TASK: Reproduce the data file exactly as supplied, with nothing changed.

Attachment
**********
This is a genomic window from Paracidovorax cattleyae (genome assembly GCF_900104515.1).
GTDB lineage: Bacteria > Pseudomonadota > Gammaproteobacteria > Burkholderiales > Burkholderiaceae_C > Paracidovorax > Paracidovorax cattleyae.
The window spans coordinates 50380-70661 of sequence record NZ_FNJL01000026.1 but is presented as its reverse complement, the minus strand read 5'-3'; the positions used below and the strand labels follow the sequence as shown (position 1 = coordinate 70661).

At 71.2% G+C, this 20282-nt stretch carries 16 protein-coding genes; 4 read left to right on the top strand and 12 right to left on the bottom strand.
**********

This is a genomic window from Paracidovorax cattleyae (genome assembly GCF_900104515.1).
GTDB lineage: Bacteria > Pseudomonadota > Gammaproteobacteria > Burkholderiales > Burkholderiaceae_C > Paracidovorax > Paracidovorax cattleyae.
The window spans coordinates 50380-70661 of sequence record NZ_FNJL01000026.1 but is presented as its reverse complement, the minus strand read 5'-3'; the positions used below and the strand labels follow the sequence as shown (position 1 = coordinate 70661).

At 71.2% G+C, this 20282-nt stretch carries 16 protein-coding genes; 4 read left to right on the top strand and 12 right to left on the bottom strand.